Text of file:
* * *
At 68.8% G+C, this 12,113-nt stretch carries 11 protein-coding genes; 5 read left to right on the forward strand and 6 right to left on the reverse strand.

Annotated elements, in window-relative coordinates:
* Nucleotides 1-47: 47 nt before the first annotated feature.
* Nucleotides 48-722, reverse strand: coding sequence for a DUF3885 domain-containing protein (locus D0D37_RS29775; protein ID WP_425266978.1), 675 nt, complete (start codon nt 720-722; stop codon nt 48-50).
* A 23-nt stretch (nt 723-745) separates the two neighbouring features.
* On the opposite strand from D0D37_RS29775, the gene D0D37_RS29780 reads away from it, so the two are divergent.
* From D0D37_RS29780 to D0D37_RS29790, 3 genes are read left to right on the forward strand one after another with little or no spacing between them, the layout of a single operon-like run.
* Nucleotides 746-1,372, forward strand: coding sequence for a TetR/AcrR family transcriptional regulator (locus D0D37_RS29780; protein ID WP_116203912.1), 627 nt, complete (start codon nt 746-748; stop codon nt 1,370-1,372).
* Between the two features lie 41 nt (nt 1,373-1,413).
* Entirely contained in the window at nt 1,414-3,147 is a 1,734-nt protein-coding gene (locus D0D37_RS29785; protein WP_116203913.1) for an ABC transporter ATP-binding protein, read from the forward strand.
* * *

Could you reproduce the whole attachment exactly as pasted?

At 68.8% G+C, this 12,113-nt stretch carries 11 protein-coding genes; 5 read left to right on the forward strand and 6 right to left on the reverse strand.

Annotated elements, in window-relative coordinates:
* Nucleotides 1-47: 47 nt before the first annotated feature.
* Nucleotides 48-722, reverse strand: coding sequence for a DUF3885 domain-containing protein (locus D0D37_RS29775; protein ID WP_425266978.1), 675 nt, complete (start codon nt 720-722; stop codon nt 48-50).
* A 23-nt stretch (nt 723-745) separates the two neighbouring features.
* On the opposite strand from D0D37_RS29775, the gene D0D37_RS29780 reads away from it, so the two are divergent.
* From D0D37_RS29780 to D0D37_RS29790, 3 genes are read left to right on the forward strand one after another with little or no spacing between them, the layout of a single operon-like run.
* Nucleotides 746-1,372, forward strand: coding sequence for a TetR/AcrR family transcriptional regulator (locus D0D37_RS29780; protein ID WP_116203912.1), 627 nt, complete (start codon nt 746-748; stop codon nt 1,370-1,372).
* Between the two features lie 41 nt (nt 1,373-1,413).
* Entirely contained in the window at nt 1,414-3,147 is a 1,734-nt protein-coding gene (locus D0D37_RS29785; protein WP_116203913.1) for an ABC transporter ATP-binding protein, read from the forward strand.